THE BLOG

Three Things Joe Biden Opposes: Alcohol, Female Sexuality and Swearing

05/20/2010 04:39 pm ET | Updated Nov 17, 2011

Let me begin by saying I love Joe for his antic sense of humor and uninhibited utterances. More important, I think he has crucial ideas for the United States on Afghanistan and Iraq -- would that Barack Obama had heeded Joe's call on the former before committing tens of thousands of troops there for years to come.

On personal moral issues, however, I fear that Joe is taking us (like the President with his war policy) to dangerous places.

Let's begin with booze. Joe doesn't drink -- most famously seen when he met in the Rose Garden Beer Summit with Obama, Professor Gates and Officer Crowley -- and Joe alone drank near-beer. His addiction views actually became a matter for the Senate record when, just before departing Congress, he introduced the stillborn Recognizing Addiction as a Disease Act of 2007. In this area, Joe seems to be motivated by a hyper-awareness of alcohol's dangers, brought on by bad childhood experiences.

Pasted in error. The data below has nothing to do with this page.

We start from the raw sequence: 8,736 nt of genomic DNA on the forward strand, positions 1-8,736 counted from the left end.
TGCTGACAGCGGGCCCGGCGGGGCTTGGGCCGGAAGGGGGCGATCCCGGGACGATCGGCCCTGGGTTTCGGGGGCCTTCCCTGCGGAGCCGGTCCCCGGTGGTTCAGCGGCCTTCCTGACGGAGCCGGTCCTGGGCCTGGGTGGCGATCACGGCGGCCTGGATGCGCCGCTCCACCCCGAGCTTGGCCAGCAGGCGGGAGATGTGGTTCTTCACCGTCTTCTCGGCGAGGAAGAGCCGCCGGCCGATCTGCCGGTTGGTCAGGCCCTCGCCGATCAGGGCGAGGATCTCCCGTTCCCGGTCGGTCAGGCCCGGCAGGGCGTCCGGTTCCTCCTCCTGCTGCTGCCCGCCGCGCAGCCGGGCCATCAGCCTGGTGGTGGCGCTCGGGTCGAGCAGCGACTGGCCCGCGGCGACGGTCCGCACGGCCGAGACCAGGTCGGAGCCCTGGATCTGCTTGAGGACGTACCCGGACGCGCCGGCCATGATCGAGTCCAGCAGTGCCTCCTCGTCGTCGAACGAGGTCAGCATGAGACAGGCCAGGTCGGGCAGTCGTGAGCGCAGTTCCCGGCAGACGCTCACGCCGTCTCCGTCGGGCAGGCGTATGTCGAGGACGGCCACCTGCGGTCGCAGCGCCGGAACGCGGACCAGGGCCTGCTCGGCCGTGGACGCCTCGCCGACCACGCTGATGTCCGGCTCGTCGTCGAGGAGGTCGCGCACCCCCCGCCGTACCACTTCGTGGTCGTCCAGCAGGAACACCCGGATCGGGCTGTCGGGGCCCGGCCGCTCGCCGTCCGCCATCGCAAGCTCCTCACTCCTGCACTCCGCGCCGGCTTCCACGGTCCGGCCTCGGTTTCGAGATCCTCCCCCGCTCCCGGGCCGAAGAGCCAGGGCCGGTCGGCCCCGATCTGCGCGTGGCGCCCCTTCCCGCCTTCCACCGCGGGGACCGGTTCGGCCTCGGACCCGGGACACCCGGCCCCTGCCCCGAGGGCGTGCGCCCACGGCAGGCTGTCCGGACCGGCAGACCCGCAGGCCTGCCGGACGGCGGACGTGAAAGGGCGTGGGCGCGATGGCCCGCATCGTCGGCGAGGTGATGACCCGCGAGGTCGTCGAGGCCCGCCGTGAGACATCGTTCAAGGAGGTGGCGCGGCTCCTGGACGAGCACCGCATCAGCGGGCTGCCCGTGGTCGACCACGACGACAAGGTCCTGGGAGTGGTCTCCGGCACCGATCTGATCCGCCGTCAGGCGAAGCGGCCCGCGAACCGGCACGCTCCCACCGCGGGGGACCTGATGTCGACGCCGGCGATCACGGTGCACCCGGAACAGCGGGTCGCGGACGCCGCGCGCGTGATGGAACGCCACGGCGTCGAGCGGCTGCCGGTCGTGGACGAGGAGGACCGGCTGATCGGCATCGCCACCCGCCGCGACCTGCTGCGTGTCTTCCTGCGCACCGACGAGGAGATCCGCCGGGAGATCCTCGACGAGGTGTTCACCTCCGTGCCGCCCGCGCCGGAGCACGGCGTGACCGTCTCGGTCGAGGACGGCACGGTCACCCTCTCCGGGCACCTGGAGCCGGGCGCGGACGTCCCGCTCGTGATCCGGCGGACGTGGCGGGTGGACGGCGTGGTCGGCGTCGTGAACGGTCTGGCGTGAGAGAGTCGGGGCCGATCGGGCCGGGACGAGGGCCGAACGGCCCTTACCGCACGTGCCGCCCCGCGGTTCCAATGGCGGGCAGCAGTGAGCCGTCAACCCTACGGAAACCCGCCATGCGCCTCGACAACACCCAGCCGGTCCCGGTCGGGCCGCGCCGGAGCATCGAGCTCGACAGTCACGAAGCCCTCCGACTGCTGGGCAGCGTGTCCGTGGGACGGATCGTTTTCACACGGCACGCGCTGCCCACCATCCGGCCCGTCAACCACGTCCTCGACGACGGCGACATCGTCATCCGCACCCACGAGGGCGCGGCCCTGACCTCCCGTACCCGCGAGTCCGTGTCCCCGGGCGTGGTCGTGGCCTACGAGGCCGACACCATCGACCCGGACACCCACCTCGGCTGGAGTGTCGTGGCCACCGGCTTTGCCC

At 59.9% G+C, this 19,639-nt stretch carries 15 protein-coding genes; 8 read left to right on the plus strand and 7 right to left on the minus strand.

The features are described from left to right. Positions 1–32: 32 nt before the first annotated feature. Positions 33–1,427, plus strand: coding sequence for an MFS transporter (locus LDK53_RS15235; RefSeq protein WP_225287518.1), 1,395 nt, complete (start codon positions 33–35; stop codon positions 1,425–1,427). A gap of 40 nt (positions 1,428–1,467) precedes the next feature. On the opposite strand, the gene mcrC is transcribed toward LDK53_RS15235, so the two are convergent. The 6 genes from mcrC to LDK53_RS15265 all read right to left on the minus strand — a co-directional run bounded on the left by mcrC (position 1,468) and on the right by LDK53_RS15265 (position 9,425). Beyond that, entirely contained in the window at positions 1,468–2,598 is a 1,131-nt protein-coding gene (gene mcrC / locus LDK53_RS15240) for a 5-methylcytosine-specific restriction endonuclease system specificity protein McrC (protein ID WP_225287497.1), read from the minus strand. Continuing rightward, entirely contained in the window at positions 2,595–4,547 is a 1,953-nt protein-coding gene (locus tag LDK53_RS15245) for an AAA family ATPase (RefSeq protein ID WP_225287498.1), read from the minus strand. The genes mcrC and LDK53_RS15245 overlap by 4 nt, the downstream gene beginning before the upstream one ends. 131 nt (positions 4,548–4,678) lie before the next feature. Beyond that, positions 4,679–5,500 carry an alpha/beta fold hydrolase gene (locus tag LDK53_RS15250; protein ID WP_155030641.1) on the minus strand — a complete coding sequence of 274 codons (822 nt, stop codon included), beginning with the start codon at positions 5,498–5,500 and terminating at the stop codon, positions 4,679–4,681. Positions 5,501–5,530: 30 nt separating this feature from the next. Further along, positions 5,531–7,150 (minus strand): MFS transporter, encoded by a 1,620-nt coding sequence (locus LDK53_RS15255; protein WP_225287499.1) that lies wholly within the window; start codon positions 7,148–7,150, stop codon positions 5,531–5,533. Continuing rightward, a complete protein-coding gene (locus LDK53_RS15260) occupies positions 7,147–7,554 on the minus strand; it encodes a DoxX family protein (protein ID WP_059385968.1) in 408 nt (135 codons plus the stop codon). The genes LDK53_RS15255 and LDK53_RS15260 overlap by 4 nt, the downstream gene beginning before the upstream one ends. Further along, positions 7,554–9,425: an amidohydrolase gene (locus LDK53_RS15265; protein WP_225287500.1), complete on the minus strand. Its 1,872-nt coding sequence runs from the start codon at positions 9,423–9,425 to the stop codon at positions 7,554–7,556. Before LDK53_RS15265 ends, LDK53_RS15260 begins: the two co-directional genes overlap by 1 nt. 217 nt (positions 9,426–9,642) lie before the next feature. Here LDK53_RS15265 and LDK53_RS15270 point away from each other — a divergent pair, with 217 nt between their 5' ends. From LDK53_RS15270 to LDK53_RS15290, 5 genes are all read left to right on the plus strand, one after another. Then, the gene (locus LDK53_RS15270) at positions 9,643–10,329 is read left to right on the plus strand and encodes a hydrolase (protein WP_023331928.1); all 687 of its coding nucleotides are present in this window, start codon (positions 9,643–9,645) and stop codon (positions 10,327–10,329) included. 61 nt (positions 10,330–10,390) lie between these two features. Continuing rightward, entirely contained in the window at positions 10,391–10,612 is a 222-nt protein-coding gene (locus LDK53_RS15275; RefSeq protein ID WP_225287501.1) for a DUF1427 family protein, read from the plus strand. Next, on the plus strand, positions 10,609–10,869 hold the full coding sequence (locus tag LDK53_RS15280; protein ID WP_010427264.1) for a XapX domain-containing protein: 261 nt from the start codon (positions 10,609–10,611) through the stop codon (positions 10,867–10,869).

Then there's homosexuality, or sexuality altogether. Maureen Dowd lately has been pillorying Joe for his defense of Obama Supreme Court nominee Elena Kagan as a frustrated and horny spinster, rather than -- Heaven forbid -- either a gay woman, or a sexually alive 50-year-old straight. As Dowd put it, "A word from the vice president: Elena Kagan is not even a little bit gay." That was followed by, "Why couldn't she be eager to come to Washington to check out the Obama-era geek-chic bachelors, maybe get set up on a date by Michelle Obama, maybe even sign up for JDate with a new and improved job status?"

Finally, there's cussing. Joe seems to live his anti-sex, anti-alcohol values (unlike some Congressman and Senators we could name). Not so with cussing. We know that Joe likes to greet mates -- like the President -- with aptly launched F-bombs, as demonstrated by his congrats to Obama following passage of heath care legislation. But, whereas Obama celebrated the incident ("You know what the best thing about yesterday was? Joe's comment"), Joe apologized for it, writing a complainant: "I should have expressed my excitement in a more appropriate manner."

Joe stands for an unworkable, but nonetheless ineradicable, strand of American religious moralism. If a 67-year-old man decides to curse or not, he should be secure in his behavior by that stage of his life. Meanwhile, Biden's and Americans' fear of alcohol is overdone and actually contributes to our drinking problems. Finally, Elena Kagan -- like all Americans -- should pursue whatever kind of sex life she is able to within the confines of her busy professional life. American tittering about sexuality brings us neither joy nor moral uprightness.